"In 2009. the same research learn released another study that
found no major differences between students in voucher schools
and those in regular public schools. The research group included
the strongly pro-voucher Jay P. Greene of the University of Arkansas
and John Witte, who was considered a critic of vouchers. The
researchers found "no overall statistically significant differences
between MPCP [voucher] and MPS [Milwaukee Public Schools] student achievement growth in either math or reading one year after
they were carefully matched to each other." Perhaps there would be
different outcome's in the future. but this was not the panacea that
voucher supporters had promised and hoped for.
The first evaluation [of the Washington, D.C. voucher program] in 2008
reported that in the first two years of the program (2004 and 2005).
there was no statistically significant difference in test scores of reading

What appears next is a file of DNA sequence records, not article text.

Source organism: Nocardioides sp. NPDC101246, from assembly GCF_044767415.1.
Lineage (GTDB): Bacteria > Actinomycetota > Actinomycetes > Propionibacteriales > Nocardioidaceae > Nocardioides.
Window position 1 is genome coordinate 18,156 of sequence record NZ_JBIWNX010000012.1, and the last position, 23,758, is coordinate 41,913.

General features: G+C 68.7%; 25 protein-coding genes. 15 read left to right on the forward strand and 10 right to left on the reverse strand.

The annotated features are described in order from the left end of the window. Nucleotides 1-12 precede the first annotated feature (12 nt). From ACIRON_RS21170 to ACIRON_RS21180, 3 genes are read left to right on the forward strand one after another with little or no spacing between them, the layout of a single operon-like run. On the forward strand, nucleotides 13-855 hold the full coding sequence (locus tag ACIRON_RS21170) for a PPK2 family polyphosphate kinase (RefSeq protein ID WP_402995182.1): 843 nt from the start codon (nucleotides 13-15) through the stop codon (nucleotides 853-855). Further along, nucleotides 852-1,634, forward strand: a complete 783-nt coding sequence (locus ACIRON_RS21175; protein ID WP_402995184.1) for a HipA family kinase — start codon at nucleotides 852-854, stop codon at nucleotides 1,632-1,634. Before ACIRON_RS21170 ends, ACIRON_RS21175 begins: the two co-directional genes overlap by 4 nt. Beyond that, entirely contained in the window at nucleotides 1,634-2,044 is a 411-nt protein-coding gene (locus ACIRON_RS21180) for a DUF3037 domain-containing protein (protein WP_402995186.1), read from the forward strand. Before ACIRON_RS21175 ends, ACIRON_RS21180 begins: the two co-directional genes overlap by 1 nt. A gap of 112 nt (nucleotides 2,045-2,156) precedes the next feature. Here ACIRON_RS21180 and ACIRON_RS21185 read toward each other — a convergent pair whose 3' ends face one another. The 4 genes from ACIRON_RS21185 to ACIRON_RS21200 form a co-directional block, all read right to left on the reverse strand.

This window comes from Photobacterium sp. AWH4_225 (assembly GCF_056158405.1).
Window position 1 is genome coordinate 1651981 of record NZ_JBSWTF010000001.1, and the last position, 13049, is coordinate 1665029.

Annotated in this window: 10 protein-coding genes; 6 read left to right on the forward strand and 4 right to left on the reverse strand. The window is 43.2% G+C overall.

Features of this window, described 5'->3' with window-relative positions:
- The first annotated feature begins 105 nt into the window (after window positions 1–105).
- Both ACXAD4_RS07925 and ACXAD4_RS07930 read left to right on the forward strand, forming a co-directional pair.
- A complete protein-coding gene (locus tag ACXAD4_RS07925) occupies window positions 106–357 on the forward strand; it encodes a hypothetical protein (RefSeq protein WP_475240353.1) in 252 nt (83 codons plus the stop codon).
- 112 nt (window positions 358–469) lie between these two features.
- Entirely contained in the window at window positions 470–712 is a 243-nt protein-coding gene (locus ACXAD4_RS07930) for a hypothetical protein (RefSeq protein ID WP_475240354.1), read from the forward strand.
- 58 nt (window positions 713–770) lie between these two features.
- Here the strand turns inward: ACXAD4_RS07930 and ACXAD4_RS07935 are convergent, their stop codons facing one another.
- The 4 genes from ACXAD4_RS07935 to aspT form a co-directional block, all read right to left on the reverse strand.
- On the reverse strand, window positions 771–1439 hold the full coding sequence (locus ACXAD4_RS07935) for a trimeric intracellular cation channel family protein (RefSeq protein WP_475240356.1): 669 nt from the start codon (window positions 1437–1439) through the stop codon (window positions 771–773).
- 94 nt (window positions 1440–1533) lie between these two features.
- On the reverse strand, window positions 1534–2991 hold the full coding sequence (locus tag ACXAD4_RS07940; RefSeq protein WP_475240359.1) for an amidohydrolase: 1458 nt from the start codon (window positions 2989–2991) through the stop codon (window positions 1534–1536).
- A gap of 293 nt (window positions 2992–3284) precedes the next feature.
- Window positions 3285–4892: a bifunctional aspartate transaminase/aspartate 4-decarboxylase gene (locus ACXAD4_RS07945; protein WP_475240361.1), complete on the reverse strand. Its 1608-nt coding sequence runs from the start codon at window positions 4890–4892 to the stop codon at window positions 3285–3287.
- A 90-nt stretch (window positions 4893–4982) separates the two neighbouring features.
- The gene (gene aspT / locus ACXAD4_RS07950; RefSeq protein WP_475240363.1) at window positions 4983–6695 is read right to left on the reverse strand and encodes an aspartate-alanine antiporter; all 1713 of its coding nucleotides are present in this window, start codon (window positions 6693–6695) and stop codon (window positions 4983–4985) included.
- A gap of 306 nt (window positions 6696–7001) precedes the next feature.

and math between students who won the lottery and those who
entered the lottery but did not win. However. the third-year evaluation
of the voucher program (released in 20(9) found that there was
"a statistically significant positive impact on reading test scores. but
not math test scores." The reading scores represented a gain of more
than three months of learning"
Supporters of vouchers were ecstatic about the third·year evaluation
because at last they had hard evidence that vouchers would
benefit students. They glossed over the finding that these gains \vere
limited to certain groups of students. The students who experienced
gains in reading were those who entered the program from schools
that were not in need of improvement, those who entered the program
in the upper two-thirds of the test score distribution. and those
who entered in grades K-8. Females also seemed to benefit, though
that finding was not as robust as the others. The groups that did
not experience improvement in reading (or math) were boys, secondary
students. students from SINI [Schools in Need of Improvement] schools. and sludents in the lowest third of the test score distribution. The students who did not
see any gains were those in the highest-priority groups. the ones for
whom the program was designed: those with the lowest test scores
and those who had previously attended SINI schools."